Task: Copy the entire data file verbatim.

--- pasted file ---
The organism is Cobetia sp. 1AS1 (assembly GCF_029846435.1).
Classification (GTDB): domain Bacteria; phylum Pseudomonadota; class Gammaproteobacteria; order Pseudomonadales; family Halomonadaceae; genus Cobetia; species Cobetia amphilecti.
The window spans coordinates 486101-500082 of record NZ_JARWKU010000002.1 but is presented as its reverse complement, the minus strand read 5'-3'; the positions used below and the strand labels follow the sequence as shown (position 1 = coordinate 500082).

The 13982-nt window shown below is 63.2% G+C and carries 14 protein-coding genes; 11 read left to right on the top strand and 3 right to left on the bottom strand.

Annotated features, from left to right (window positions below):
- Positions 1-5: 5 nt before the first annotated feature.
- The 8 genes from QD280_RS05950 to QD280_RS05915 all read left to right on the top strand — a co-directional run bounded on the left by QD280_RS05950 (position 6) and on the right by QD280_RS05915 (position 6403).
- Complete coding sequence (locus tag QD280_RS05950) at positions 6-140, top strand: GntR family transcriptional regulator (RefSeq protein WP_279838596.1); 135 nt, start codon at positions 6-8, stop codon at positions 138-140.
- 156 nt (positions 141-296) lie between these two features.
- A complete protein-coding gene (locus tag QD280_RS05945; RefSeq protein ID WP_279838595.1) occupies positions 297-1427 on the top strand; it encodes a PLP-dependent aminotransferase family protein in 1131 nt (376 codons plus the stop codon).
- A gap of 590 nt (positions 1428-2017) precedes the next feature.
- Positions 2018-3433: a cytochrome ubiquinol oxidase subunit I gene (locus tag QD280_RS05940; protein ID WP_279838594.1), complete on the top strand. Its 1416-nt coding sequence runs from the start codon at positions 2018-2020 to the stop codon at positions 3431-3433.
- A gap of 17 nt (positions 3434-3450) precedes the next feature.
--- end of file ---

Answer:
The organism is Cobetia sp. 1AS1 (assembly GCF_029846435.1).
Classification (GTDB): domain Bacteria; phylum Pseudomonadota; class Gammaproteobacteria; order Pseudomonadales; family Halomonadaceae; genus Cobetia; species Cobetia amphilecti.
The window spans coordinates 486101-500082 of record NZ_JARWKU010000002.1 but is presented as its reverse complement, the minus strand read 5'-3'; the positions used below and the strand labels follow the sequence as shown (position 1 = coordinate 500082).

The 13982-nt window shown below is 63.2% G+C and carries 14 protein-coding genes; 11 read left to right on the top strand and 3 right to left on the bottom strand.

Annotated features, from left to right (window positions below):
- Positions 1-5: 5 nt before the first annotated feature.
- The 8 genes from QD280_RS05950 to QD280_RS05915 all read left to right on the top strand — a co-directional run bounded on the left by QD280_RS05950 (position 6) and on the right by QD280_RS05915 (position 6403).
- Complete coding sequence (locus tag QD280_RS05950) at positions 6-140, top strand: GntR family transcriptional regulator (RefSeq protein WP_279838596.1); 135 nt, start codon at positions 6-8, stop codon at positions 138-140.
- 156 nt (positions 141-296) lie between these two features.
- A complete protein-coding gene (locus tag QD280_RS05945; RefSeq protein ID WP_279838595.1) occupies positions 297-1427 on the top strand; it encodes a PLP-dependent aminotransferase family protein in 1131 nt (376 codons plus the stop codon).
- A gap of 590 nt (positions 1428-2017) precedes the next feature.
- Positions 2018-3433: a cytochrome ubiquinol oxidase subunit I gene (locus tag QD280_RS05940; protein ID WP_279838594.1), complete on the top strand. Its 1416-nt coding sequence runs from the start codon at positions 2018-2020 to the stop codon at positions 3431-3433.
- A gap of 17 nt (positions 3434-3450) precedes the next feature.